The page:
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From naked groves nae birdie sings;
To shepherd's pipe nae hillock rings;
The breeze nae od'rous flavour brings

From Borean cave;
And dwyning Nature droops her wings,

Wi’ visage grave.



Mankind but scanty pleasure glean
Frae snawy hill or barren plain,
Whan Winter, 'midst his nipping train,

Wi' frozen spear,
Sends drift owr a' his bleak domain,

And guides the weir.

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And thou, great god of aqua vite!
Wha sways the empire of this city,-
When fou we're sometimes capernoity,–

Be thou prepared
To hedge us frae that black banditti,
The City Guard.



Ye wha are fain to hae your name
Wrote in the bonny book of Fame,
Let merit nae pretension claim

To laureled wreath,
But hap ye weel, baith back and wame,

In gude Braid Claith.


He that some ells o' this may fa',
An' slae-black hat on pow like snaw,

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Waesuck for him wha has nae fek o't!
For he 's a gowk they 're sure to geck at,
A chield that ne'er will be respekit

While he draws breath,
Till his four quarters are bedeckit

Wi' gude Braid Claith.

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Gies mony a doctor his degrees

For little skaith :
In short, you may be what you please

Wi' gude Braid Claith.


For thof ye had as wise a snout on
As Shakespeare or Sir Isaac Newton,
Your judgment fouk wud hae a doubt on,

I'll tak' my aith,
Till they cou'd see ye wi' a suit on
O'gude Braid Claith.




Frae fields whare Spring her sweets has blawn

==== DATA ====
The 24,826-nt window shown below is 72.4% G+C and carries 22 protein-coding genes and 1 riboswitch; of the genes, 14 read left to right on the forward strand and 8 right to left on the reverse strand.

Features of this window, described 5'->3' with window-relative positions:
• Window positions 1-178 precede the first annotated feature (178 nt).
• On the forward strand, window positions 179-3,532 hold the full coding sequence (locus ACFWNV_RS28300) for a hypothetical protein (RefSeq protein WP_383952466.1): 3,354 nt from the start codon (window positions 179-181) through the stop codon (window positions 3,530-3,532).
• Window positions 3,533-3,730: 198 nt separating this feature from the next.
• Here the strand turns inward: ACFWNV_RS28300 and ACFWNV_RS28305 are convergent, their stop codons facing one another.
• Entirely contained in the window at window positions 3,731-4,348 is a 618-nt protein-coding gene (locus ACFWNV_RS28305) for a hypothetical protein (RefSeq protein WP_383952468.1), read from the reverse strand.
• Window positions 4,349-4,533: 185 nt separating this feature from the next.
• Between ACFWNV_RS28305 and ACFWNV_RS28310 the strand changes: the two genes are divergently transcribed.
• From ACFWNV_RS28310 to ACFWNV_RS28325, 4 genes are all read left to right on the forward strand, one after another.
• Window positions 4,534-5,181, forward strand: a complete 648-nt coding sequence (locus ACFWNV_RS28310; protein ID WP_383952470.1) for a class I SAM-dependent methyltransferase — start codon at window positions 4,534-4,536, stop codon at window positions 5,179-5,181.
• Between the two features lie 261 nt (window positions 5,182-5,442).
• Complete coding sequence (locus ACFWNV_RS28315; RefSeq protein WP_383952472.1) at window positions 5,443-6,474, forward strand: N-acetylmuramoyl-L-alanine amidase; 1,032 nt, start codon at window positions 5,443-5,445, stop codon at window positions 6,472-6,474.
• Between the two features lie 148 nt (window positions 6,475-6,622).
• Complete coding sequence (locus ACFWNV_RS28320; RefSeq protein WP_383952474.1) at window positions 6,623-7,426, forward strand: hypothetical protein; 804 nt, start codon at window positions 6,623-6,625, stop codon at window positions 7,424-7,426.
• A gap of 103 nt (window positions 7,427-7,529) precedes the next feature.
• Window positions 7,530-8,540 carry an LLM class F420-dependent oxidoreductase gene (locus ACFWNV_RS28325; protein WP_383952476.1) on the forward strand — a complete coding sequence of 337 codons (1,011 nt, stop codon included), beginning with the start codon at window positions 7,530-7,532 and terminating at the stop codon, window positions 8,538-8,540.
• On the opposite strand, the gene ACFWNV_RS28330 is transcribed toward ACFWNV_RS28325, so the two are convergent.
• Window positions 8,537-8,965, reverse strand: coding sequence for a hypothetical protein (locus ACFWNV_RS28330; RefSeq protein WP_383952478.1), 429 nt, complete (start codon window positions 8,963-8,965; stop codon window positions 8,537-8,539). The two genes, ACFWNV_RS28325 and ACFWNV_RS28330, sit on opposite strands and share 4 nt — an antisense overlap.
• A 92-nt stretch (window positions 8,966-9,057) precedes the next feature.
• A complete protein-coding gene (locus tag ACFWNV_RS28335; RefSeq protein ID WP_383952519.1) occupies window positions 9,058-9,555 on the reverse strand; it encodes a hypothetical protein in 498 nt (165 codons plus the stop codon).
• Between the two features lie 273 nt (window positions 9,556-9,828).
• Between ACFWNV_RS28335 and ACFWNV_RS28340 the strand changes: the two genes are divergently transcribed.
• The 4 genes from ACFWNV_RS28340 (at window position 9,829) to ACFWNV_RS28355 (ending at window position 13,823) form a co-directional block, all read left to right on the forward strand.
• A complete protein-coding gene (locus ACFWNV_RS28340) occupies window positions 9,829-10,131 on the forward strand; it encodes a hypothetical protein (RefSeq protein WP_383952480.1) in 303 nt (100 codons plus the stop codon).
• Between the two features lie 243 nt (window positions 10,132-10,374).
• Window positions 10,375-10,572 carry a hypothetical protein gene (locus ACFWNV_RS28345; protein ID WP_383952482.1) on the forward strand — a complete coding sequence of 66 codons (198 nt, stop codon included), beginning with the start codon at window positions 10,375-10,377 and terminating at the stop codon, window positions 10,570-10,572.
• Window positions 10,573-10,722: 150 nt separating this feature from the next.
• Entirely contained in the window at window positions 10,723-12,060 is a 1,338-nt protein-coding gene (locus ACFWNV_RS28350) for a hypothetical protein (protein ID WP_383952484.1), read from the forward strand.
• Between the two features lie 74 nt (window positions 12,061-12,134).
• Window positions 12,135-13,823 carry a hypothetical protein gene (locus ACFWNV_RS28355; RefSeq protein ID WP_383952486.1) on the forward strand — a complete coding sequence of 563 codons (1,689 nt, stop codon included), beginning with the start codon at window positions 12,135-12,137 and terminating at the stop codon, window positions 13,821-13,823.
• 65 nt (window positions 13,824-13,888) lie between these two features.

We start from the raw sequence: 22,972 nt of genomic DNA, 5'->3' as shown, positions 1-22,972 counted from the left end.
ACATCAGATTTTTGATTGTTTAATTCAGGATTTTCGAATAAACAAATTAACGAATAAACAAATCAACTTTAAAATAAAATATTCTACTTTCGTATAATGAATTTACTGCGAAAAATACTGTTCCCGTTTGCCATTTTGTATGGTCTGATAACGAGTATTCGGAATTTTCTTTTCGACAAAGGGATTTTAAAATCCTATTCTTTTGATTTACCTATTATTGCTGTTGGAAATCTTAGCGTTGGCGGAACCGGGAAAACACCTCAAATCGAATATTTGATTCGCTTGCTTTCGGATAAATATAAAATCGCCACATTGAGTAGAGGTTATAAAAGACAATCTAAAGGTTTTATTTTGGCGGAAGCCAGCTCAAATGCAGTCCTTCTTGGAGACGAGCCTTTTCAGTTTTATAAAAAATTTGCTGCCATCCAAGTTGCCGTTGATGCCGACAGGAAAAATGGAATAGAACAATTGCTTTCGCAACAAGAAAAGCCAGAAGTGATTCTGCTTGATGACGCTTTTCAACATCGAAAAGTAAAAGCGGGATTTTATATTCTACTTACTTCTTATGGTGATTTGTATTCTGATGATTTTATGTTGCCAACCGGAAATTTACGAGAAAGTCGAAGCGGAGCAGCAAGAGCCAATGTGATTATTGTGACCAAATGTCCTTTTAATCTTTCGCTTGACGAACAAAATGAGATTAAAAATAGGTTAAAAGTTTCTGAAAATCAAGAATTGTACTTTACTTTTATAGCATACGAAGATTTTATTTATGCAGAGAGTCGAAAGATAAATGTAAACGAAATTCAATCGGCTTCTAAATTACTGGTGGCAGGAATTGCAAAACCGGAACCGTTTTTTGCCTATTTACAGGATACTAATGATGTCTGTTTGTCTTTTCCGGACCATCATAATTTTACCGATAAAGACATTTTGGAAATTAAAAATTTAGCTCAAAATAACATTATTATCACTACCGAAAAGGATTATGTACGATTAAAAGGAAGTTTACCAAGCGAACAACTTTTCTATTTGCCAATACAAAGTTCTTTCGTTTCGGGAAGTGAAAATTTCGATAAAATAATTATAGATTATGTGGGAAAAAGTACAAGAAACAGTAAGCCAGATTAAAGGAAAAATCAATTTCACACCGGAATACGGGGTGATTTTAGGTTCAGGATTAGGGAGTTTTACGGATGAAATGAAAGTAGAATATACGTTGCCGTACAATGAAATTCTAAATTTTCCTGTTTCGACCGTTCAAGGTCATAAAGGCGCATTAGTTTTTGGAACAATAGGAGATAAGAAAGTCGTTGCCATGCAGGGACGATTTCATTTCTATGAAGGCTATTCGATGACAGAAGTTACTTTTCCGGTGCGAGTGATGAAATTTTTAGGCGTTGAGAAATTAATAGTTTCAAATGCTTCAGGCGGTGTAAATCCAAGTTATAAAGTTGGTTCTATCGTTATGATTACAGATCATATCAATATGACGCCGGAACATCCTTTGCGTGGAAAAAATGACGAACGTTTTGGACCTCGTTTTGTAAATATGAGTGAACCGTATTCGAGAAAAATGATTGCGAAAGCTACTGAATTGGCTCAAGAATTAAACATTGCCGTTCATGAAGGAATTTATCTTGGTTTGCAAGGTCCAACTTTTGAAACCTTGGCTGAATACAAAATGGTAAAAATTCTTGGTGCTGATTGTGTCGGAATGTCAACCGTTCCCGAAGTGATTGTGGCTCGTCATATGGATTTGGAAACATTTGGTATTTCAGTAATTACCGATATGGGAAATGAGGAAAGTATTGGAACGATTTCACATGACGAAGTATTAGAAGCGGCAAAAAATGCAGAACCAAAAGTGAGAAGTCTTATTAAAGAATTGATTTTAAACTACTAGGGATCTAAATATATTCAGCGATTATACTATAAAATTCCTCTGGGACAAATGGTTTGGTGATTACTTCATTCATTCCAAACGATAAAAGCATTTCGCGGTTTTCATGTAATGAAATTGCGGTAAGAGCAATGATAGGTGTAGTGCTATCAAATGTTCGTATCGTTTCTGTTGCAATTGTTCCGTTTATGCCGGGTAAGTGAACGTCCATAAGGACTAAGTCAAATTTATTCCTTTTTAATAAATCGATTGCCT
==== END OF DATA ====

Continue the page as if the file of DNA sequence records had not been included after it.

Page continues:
Wi' caller verdure o'er the lawn,
The gowdspink comes in new attire,
The brawest 'mang the whistling choir,
That, ere the sun can clear his een,
Wi' glib notes sane the simmer's green.

Sure Nature herried mony a tree,
For spraings and bonny spats to thee;
Nae mair the rainbow can impart
Sic glowing ferlies o' her art,
Whase pencil wrought its freaks at will
On thee, the sey-piece o' her skill.
Nae mair through straths in simmer dight
We seek the rose to bless our sight,
Or bid the bonny wa'-flowers blaw
Whare yonder ruins crumblin' fa';
Thy shining garments far outstrip
The cherries upo' Hebe's lip,
And fool the tints that Nature chose
To busk and paint the crimson rose.

'Mang men, wae 's-heart! we aften find
The brawest drest want peace of mind,
While he that gangs wi' ragged coat
Is weel contentit wi' his lot.
Whan wand wi' glewy birdlime 's set,



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To steal far aff your dautit mate,
Blyth wad ye change your cleething gay
In lieu of lav'rock's sober grey.
In vain thro' woods you sair may ban
Th'envious treachery of man,
That, wi' your gowden glister ta'en,
Still haunts you on the simmer's plain,
And traps you 'mang the sudden fa's
O’ winter's dreary dreepin' snaws.
Now steekit frae the gowany field,
Frae ilka fav'rite houff and bield,
But mergh, alas! to disengage
Your bonny bouck frae fettering cage,
Your free-born bosom beats in vain
For darling liberty again.
In window hung, how aft we see
Thee keek around at warblers free,
That carol saft, and sweetly sing
Wi' a' the blythness of the spring!
Like Tantalus they hing you here
To spy the glories o' the year;
And tho' you 're at the burnie's brink,
They douna suffer you to drink.

Ah, Liberty! thou bonny dame,
How wildly wanton is thy stream,
Round whilk the birdies a' rejoice,
An' hail you wi' a gratefu' voice.
The gowdspink chatters joyous here,
And courts wi' gleesome sangs his peer;
The mavis frae the new-bloomed thorn
Begins his lauds at earest morn;
And herd-lowns, louping o'er the grass,
Need far less fleetching till their lass
Than paughty damsels bred at courts,
Wha thraw their mou's and take the dorts:
But, reft of thee, fient flee we care
For a' that life ahint can spare.
The gowdspink, that sae lang has kenned
Thy happy sweets (his wonted friend),
Her sad confinement ill can brook
In some dark chamber's dowy nook ;





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